VOL. 131 | NO. 129 | Wednesday, June 29, 2016
Google Offers New Way for Users to Manage Ads, Personal Data
MICHAEL LIEDTKE, AP Technology Writer
SAN FRANCISCO (AP) – Google is trying to make it easier for you to manage the vast pool of information that it collects about your online activities across phones, computers and other devices.
Among other things, a new privacy tool will enable the more than 1 billion people who use Google's search engine and other services to block certain ads from appearing on every device that they log into, instead of having to make a special request on each individual machine.
Some users of Google's search engine, Gmail and Chrome browser will start receiving notices about the new option beginning Tuesday, but it will take several more weeks before it's available to everyone.
Google also is introducing a "My Activity" feature that will enable users to delete records of their online search requests and videos watched on YouTube in a single location instead of having to visit different websites or apps.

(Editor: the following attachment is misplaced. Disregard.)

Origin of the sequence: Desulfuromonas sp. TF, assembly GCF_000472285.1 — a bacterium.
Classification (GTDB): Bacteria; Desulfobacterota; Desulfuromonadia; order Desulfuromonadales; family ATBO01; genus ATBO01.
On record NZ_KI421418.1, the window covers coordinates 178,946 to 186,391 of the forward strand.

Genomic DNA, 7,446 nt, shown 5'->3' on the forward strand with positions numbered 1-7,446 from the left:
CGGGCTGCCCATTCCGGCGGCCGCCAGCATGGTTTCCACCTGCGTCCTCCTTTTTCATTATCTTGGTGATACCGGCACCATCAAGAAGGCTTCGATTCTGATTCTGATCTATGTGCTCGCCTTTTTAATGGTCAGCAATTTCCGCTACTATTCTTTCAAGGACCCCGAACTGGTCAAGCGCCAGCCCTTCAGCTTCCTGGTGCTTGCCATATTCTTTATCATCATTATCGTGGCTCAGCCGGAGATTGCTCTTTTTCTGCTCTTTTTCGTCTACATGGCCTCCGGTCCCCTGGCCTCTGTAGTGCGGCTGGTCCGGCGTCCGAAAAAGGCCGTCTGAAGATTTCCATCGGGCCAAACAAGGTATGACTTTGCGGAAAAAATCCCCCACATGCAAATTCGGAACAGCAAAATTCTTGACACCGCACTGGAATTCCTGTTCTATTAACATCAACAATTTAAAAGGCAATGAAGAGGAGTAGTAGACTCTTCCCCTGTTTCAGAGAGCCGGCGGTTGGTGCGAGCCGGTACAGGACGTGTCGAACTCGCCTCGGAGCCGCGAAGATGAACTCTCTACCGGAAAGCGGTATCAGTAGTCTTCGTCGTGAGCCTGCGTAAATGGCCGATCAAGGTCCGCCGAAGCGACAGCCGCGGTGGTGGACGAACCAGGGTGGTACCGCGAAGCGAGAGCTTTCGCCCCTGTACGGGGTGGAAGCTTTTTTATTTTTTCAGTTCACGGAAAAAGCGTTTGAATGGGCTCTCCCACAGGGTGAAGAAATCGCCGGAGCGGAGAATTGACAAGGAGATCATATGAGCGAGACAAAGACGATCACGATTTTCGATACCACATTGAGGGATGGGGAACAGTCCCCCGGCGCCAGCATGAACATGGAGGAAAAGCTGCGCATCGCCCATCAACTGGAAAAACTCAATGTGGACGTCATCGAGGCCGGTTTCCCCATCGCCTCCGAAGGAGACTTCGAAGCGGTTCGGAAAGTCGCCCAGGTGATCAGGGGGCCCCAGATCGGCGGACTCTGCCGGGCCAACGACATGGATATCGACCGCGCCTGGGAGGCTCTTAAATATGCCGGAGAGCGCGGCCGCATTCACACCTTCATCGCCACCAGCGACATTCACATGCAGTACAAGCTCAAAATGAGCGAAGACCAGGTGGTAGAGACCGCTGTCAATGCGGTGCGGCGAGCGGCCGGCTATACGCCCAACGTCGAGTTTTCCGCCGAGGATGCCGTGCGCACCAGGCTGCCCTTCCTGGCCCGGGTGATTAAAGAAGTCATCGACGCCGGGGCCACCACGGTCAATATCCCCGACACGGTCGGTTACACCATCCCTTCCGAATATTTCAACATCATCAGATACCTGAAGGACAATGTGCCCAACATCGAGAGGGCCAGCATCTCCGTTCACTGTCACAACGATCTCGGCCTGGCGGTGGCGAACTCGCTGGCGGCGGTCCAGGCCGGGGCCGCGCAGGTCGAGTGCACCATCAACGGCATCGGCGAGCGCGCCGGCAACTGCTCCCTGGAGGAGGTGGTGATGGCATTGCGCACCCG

Google's business has been built on its longtime practice of monitoring its users' online behavior in an effort to learn about their interests so it can show ads most likely to appeal to them.
Those customized ads shown alongside Google's search results and the content on millions of other websites have turned Google's corporate parent, Alphabet Inc., into one of the world's most profitable companies.
In an effort to minimize complaints about invading people's privacy, Google has long allowed its users to impose limits on how much data is accumulated about them and how many customized ads they see.
Last year, Google also opened a "My Account" hub to serve as a one-stop shop for setting privacy and security controls.
If they choose, users will now be able to authorize Google to store their web browsing histories in the "My Account" center.
Until now, Google had been keeping personal information in different digital dossiers that sometimes require users to take multiple steps to manage specific pieces of data.
For instance, someone annoyed by a Google-generated ad on their personal computer can prevent it from appearing again by clicking on an "X'' in the corner. Taking that step currently won't block the same ad from appearing on the targeted person's smartphone a few hours later.
Google says that will no longer happen if users allow it to stockpile web browsing histories in the "My Account" center.
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